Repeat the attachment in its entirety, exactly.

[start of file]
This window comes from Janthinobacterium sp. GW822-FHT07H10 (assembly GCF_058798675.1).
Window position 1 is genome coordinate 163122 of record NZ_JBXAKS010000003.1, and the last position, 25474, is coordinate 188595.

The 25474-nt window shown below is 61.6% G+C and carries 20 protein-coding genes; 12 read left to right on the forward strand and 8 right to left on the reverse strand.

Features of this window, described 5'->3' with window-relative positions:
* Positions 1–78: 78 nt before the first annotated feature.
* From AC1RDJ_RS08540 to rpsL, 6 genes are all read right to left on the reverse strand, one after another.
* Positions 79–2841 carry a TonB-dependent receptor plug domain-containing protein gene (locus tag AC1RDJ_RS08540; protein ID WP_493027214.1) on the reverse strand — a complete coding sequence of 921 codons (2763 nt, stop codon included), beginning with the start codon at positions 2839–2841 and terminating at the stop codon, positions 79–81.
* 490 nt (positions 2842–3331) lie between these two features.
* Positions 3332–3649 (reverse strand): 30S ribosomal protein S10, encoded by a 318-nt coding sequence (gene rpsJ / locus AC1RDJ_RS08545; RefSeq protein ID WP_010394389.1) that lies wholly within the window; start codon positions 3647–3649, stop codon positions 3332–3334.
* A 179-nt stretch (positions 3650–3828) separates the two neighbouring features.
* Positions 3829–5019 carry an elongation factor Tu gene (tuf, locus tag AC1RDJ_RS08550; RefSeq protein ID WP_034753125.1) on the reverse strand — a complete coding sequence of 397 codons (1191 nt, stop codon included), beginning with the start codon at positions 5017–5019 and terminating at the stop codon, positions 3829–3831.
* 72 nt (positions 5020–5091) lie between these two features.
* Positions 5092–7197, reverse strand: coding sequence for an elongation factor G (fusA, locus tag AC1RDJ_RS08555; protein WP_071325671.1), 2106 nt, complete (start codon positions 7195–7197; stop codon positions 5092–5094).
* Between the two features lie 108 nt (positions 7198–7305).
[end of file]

This window comes from Janthinobacterium sp. GW822-FHT07H10 (assembly GCF_058798675.1).
Window position 1 is genome coordinate 163122 of record NZ_JBXAKS010000003.1, and the last position, 25474, is coordinate 188595.

The 25474-nt window shown below is 61.6% G+C and carries 20 protein-coding genes; 12 read left to right on the forward strand and 8 right to left on the reverse strand.

Features of this window, described 5'->3' with window-relative positions:
* Positions 1–78: 78 nt before the first annotated feature.
* From AC1RDJ_RS08540 to rpsL, 6 genes are all read right to left on the reverse strand, one after another.
* Positions 79–2841 carry a TonB-dependent receptor plug domain-containing protein gene (locus tag AC1RDJ_RS08540; protein ID WP_493027214.1) on the reverse strand — a complete coding sequence of 921 codons (2763 nt, stop codon included), beginning with the start codon at positions 2839–2841 and terminating at the stop codon, positions 79–81.
* 490 nt (positions 2842–3331) lie between these two features.
* Positions 3332–3649 (reverse strand): 30S ribosomal protein S10, encoded by a 318-nt coding sequence (gene rpsJ / locus AC1RDJ_RS08545; RefSeq protein ID WP_010394389.1) that lies wholly within the window; start codon positions 3647–3649, stop codon positions 3332–3334.
* A 179-nt stretch (positions 3650–3828) separates the two neighbouring features.
* Positions 3829–5019 carry an elongation factor Tu gene (tuf, locus tag AC1RDJ_RS08550; RefSeq protein ID WP_034753125.1) on the reverse strand — a complete coding sequence of 397 codons (1191 nt, stop codon included), beginning with the start codon at positions 5017–5019 and terminating at the stop codon, positions 3829–3831.
* 72 nt (positions 5020–5091) lie between these two features.
* Positions 5092–7197, reverse strand: coding sequence for an elongation factor G (fusA, locus tag AC1RDJ_RS08555; protein WP_071325671.1), 2106 nt, complete (start codon positions 7195–7197; stop codon positions 5092–5094).
* Between the two features lie 108 nt (positions 7198–7305).